Ask Unclutterer: Hiding a workspace in a studio apartment

In reference to our posts on Bedrooms are for sleeping, part 1 and part 2, reader Eric wrote in to ask,

Could you expand the article to address studio apartments? What would be the best way to isolate a workspace from the living space? I guess I could use a divider like you show in the first article to isolate the bed/sleeping space from the rest of the apartment.

Thanks for your question Eric. We would be happy to expand on our answer.

There are several ways other than a folding room divider to section off different areas of the apartment. The first one we suggest is a curtain divider. Curtains are great because they can be closed for privacy and opened to make the space larger. They are washable and generally easy to install. There are many styles and colours available.

Tension rods are ideal if you have brick or plaster walls because you do not have to use a drill or screws for installation. They work best in smaller openings with lighter weight curtains. Also, if you have cats or small children who might pull on, or attempt to climb the curtains, the rod may fall down. If you are sectioning off a bedroom, I suggest that you use room darkening curtains to improve sleep quality.

If you do not have walls on which to mount a tension rod, then you might consider the ceiling track system. There are 90º and 45º corners available so you can make more than one wall out of curtains if required. You have to bolt/screw the track into the ceiling and that might be difficult if you are a renter or there is any trace of asbestos in the ceiling.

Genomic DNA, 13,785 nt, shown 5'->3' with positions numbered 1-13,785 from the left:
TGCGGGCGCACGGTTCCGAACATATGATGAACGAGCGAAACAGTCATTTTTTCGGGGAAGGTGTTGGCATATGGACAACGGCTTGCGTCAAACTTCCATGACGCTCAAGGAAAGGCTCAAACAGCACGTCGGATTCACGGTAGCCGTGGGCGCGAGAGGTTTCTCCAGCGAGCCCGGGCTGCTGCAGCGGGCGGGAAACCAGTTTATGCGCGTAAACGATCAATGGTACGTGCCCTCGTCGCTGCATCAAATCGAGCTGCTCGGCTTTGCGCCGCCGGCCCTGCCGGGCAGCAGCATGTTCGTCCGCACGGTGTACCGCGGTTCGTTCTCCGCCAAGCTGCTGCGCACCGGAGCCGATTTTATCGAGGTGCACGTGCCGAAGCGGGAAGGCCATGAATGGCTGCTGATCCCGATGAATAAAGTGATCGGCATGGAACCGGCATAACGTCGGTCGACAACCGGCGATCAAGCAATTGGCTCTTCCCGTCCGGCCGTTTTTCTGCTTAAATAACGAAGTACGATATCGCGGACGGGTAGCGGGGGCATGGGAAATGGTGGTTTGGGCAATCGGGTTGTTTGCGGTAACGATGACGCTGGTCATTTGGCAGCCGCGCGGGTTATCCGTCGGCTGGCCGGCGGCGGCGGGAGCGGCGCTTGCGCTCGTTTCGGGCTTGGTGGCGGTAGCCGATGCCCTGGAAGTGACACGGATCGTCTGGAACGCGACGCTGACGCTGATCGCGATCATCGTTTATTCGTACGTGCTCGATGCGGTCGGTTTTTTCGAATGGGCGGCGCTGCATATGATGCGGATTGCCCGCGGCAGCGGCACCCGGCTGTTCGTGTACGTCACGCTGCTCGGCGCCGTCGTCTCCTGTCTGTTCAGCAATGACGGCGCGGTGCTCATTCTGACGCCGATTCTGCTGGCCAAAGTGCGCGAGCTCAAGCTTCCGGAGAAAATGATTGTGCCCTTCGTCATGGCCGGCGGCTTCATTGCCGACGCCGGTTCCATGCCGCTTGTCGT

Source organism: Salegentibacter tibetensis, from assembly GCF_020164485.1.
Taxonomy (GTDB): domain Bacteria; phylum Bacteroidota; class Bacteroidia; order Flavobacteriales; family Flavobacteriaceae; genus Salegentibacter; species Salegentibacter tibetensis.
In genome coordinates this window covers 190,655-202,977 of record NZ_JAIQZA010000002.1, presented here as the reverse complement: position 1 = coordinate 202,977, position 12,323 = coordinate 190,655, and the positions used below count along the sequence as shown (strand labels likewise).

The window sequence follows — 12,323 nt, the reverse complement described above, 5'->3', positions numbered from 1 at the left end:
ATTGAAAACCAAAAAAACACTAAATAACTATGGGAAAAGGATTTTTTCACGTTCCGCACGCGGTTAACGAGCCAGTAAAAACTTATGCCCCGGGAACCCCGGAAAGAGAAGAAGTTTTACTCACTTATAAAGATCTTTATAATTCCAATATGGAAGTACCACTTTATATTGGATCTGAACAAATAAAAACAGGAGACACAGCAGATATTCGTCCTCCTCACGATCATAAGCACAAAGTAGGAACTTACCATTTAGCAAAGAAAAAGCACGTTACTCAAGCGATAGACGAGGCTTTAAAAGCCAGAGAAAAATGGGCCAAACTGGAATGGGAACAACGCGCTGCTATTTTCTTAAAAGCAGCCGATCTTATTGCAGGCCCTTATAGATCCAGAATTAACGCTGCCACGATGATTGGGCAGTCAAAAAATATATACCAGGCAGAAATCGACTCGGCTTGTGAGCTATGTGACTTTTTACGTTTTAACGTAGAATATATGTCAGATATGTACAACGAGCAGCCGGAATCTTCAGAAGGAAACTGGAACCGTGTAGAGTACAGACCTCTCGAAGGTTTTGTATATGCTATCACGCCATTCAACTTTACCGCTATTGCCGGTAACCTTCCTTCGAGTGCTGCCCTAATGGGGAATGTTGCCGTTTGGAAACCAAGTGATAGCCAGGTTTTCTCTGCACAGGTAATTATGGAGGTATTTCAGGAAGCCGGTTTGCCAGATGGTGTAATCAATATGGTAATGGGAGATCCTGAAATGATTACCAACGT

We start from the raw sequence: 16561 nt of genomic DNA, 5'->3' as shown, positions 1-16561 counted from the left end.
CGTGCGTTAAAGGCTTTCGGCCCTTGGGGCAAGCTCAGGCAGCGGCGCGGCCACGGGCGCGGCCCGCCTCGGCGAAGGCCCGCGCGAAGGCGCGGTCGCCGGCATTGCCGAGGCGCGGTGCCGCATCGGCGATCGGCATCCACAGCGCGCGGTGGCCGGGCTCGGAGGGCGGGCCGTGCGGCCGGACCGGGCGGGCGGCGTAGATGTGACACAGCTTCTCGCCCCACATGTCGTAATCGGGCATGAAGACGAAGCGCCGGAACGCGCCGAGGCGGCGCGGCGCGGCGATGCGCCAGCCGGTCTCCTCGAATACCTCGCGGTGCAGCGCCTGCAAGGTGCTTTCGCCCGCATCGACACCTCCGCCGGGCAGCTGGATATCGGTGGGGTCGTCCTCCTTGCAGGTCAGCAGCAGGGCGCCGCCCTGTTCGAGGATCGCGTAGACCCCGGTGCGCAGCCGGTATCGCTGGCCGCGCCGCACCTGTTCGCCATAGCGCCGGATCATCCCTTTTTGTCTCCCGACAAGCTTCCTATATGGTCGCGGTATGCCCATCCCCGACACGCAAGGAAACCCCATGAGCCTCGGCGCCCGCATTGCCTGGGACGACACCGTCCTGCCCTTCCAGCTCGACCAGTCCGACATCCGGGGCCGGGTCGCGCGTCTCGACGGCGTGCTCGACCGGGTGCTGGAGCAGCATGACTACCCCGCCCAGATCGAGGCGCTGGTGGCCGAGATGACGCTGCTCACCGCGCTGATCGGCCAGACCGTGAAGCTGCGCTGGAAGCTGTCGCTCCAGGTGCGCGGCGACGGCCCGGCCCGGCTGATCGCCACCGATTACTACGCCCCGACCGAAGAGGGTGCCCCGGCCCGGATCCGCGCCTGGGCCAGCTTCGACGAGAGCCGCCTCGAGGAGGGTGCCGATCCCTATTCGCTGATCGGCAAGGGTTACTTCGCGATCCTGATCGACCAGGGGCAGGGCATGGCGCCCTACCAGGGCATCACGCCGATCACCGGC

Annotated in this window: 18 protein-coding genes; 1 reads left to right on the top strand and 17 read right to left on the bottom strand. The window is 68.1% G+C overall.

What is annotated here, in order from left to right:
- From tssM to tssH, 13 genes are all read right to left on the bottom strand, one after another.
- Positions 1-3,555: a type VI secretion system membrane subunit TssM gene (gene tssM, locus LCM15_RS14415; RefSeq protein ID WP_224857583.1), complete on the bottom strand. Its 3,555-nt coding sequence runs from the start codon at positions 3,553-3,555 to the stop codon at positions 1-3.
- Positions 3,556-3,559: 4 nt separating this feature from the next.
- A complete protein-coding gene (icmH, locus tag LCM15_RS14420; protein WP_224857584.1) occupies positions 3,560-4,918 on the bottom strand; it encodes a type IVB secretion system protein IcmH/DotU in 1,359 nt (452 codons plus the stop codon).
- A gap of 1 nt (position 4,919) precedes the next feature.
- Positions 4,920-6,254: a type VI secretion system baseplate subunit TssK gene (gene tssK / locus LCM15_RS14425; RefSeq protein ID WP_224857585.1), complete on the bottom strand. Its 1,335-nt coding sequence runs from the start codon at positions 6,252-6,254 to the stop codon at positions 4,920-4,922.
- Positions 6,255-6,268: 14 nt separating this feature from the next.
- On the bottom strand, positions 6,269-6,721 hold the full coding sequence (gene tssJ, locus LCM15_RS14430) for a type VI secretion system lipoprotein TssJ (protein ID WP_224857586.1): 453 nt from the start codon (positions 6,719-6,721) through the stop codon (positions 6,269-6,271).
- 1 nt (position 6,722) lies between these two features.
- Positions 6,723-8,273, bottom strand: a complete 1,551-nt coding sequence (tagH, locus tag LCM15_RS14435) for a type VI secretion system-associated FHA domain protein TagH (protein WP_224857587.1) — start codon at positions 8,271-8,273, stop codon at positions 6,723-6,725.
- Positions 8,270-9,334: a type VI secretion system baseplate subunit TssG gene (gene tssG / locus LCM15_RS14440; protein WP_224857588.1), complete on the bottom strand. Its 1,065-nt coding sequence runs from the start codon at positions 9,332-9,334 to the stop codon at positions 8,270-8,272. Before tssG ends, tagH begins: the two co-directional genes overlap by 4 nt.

Some people use bookshelves to separate spaces in a studio apartment. I do not recommend this unless the shelving units are anchored into the ceilings and floors. IKEA’s Elvarli system bolts into floors and ceilings. With various configurations available it will allow you to divide your living space and create extra storage.

Another option to hide a workspace in a studio apartment, is to use an armoire or cabinet. There are various styles available depending on your needs. Some companies who design kitchen cabinets may also be able to design one to your specifications. If you are looking for simply a computer workstation, a folding wall-mounted desk is a space-saving option.

When living in a studio, loft, or other open-concept designed home, always look for furniture that can do double-duty such as hidden filing cabinets and storage ottomans.

Thanks for your great question Eric. We hope that this post gives you the information you’re looking for.

 

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2 Comments for “Ask Unclutterer: Hiding a workspace in a studio apartment”

  1. posted by Garden Goddess on

    When I was renting a studio apartment, I used a screen to block-off view of the bed alcove from the “living room”. It worked great! It also was lightweight (relative to a filled bookcase), and was at my feet (in bed) so I didn’t have to worry about earthquake damage to me were it to topple over. The advantage was no damage to the apartment ceiling or walls and it was easily transportable when I moved. Oh, and it was a nice decorative element to the apartment as well.

  2. posted by Janice on

    Wow, what a great article. I rather want to order this amazing hiding workspace for myself.
    The thing is that I work as a writer in https://essayspark.com/ and live in a small apartment, where there is absolutely no free space, even for the fact that to put a table. Often, I have to work at home and write texts at the kitchen table, because I have no place to put the desktop. But thanks to you, I hope that soon this problem will be solved and I will be able to work normally in my cozy room at this comfortable table.

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